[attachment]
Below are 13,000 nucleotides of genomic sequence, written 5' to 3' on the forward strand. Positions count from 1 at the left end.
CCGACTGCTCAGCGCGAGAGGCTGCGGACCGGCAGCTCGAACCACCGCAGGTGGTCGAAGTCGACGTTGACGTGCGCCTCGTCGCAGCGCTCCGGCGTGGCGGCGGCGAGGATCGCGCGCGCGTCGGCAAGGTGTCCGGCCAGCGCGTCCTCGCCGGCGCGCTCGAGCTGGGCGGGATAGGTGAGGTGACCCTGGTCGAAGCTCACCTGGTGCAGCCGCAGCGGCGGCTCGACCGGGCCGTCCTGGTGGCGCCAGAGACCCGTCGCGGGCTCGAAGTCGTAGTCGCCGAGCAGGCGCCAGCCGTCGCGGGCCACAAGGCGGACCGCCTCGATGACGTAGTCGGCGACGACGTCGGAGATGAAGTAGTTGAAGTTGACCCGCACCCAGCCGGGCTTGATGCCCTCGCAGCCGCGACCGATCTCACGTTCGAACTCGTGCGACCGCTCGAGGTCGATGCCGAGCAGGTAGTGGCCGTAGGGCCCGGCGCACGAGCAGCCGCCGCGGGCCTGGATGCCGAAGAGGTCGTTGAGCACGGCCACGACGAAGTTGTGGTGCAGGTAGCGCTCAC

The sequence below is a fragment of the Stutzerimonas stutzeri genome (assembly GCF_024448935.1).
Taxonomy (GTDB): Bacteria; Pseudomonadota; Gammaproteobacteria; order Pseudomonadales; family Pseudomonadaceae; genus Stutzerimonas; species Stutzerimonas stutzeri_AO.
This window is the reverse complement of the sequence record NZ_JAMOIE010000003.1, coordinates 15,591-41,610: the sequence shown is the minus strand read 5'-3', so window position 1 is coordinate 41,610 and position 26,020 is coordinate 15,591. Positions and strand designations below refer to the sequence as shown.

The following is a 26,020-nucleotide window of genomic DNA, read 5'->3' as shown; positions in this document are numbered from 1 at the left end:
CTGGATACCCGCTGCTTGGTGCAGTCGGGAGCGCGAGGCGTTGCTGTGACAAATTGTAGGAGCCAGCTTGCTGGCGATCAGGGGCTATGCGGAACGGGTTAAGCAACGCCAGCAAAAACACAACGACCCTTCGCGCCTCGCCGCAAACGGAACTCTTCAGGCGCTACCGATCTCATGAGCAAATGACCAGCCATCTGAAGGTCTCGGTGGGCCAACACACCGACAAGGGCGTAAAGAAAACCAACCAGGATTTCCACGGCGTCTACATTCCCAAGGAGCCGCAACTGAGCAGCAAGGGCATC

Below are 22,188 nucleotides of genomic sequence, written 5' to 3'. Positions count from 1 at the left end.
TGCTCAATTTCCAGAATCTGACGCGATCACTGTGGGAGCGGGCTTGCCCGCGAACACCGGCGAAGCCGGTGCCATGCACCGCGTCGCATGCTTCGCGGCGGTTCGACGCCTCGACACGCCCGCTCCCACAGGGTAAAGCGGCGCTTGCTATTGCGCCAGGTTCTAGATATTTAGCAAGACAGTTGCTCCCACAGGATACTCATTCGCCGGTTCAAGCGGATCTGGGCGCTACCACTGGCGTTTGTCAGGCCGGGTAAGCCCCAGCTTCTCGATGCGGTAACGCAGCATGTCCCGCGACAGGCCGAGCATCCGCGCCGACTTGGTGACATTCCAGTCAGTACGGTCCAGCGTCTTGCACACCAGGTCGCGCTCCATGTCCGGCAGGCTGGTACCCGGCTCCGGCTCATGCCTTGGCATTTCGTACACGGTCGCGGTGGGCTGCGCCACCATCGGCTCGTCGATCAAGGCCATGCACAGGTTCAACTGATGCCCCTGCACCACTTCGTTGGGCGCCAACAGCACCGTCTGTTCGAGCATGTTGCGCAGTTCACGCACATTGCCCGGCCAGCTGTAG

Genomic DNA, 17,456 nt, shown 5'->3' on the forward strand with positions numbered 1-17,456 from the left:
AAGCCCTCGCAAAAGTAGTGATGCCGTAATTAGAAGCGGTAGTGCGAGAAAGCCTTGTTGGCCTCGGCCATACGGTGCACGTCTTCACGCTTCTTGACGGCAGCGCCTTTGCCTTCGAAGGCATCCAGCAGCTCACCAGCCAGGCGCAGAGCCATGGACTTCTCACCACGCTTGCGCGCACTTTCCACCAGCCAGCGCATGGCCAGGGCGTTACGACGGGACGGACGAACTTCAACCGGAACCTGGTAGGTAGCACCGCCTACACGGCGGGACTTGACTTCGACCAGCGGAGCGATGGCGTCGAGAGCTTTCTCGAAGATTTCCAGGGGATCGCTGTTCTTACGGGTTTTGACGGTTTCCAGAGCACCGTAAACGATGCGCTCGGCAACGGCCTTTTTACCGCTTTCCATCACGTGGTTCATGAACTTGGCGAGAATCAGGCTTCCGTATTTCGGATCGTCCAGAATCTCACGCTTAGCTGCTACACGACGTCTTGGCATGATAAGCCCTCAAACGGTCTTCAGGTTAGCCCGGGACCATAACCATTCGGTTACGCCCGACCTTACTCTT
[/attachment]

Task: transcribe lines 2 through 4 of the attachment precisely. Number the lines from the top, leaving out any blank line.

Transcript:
CCGACTGCTCAGCGCGAGAGGCTGCGGACCGGCAGCTCGAACCACCGCAGGTGGTCGAAGTCGACGTTGACGTGCGCCTCGTCGCAGCGCTCCGGCGTGGCGGCGGCGAGGATCGCGCGCGCGTCGGCAAGGTGTCCGGCCAGCGCGTCCTCGCCGGCGCGCTCGAGCTGGGCGGGATAGGTGAGGTGACCCTGGTCGAAGCTCACCTGGTGCAGCCGCAGCGGCGGCTCGACCGGGCCGTCCTGGTGGCGCCAGAGACCCGTCGCGGGCTCGAAGTCGTAGTCGCCGAGCAGGCGCCAGCCGTCGCGGGCCACAAGGCGGACCGCCTCGATGACGTAGTCGGCGACGACGTCGGAGATGAAGTAGTTGAAGTTGACCCGCACCCAGCCGGGCTTGATGCCCTCGCAGCCGCGACCGATCTCACGTTCGAACTCGTGCGACCGCTCGAGGTCGATGCCGAGCAGGTAGTGGCCGTAGGGCCCGGCGCACGAGCAGCCGCCGCGGGCCTGGATGCCGAAGAGGTCGTTGAGCACGGCCACGACGAAGTTGTGGTGCAGGTAGCGCTCAC

The sequence below is a fragment of the Stutzerimonas stutzeri genome (assembly GCF_024448935.1).
Taxonomy (GTDB): Bacteria; Pseudomonadota; Gammaproteobacteria; order Pseudomonadales; family Pseudomonadaceae; genus Stutzerimonas; species Stutzerimonas stutzeri_AO.